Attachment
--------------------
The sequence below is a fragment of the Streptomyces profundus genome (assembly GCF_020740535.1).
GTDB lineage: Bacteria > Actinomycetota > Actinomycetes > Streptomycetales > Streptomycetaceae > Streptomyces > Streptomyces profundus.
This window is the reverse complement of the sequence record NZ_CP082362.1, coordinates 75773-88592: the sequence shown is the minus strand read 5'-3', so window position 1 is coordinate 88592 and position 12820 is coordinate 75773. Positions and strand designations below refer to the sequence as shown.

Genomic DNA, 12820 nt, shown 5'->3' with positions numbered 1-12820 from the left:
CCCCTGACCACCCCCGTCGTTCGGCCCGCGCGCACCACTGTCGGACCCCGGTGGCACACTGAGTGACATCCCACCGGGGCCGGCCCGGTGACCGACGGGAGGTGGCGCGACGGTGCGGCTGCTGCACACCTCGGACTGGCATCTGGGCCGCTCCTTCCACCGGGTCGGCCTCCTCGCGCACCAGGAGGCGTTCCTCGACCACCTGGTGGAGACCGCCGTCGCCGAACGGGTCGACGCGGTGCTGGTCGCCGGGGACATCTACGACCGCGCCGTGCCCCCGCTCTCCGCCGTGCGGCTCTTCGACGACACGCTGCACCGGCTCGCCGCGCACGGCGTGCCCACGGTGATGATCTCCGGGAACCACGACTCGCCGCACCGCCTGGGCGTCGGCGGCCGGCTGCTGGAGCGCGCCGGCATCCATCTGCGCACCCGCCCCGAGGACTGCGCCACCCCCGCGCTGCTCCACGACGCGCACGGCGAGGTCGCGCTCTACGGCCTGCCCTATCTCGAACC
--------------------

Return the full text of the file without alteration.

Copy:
The sequence below is a fragment of the Streptomyces profundus genome (assembly GCF_020740535.1).
GTDB lineage: Bacteria > Actinomycetota > Actinomycetes > Streptomycetales > Streptomycetaceae > Streptomyces > Streptomyces profundus.
This window is the reverse complement of the sequence record NZ_CP082362.1, coordinates 75773-88592: the sequence shown is the minus strand read 5'-3', so window position 1 is coordinate 88592 and position 12820 is coordinate 75773. Positions and strand designations below refer to the sequence as shown.

Genomic DNA, 12820 nt, shown 5'->3' with positions numbered 1-12820 from the left:
CCCCTGACCACCCCCGTCGTTCGGCCCGCGCGCACCACTGTCGGACCCCGGTGGCACACTGAGTGACATCCCACCGGGGCCGGCCCGGTGACCGACGGGAGGTGGCGCGACGGTGCGGCTGCTGCACACCTCGGACTGGCATCTGGGCCGCTCCTTCCACCGGGTCGGCCTCCTCGCGCACCAGGAGGCGTTCCTCGACCACCTGGTGGAGACCGCCGTCGCCGAACGGGTCGACGCGGTGCTGGTCGCCGGGGACATCTACGACCGCGCCGTGCCCCCGCTCTCCGCCGTGCGGCTCTTCGACGACACGCTGCACCGGCTCGCCGCGCACGGCGTGCCCACGGTGATGATCTCCGGGAACCACGACTCGCCGCACCGCCTGGGCGTCGGCGGCCGGCTGCTGGAGCGCGCCGGCATCCATCTGCGCACCCGCCCCGAGGACTGCGCCACCCCCGCGCTGCTCCACGACGCGCACGGCGAGGTCGCGCTCTACGGCCTGCCCTATCTCGAACC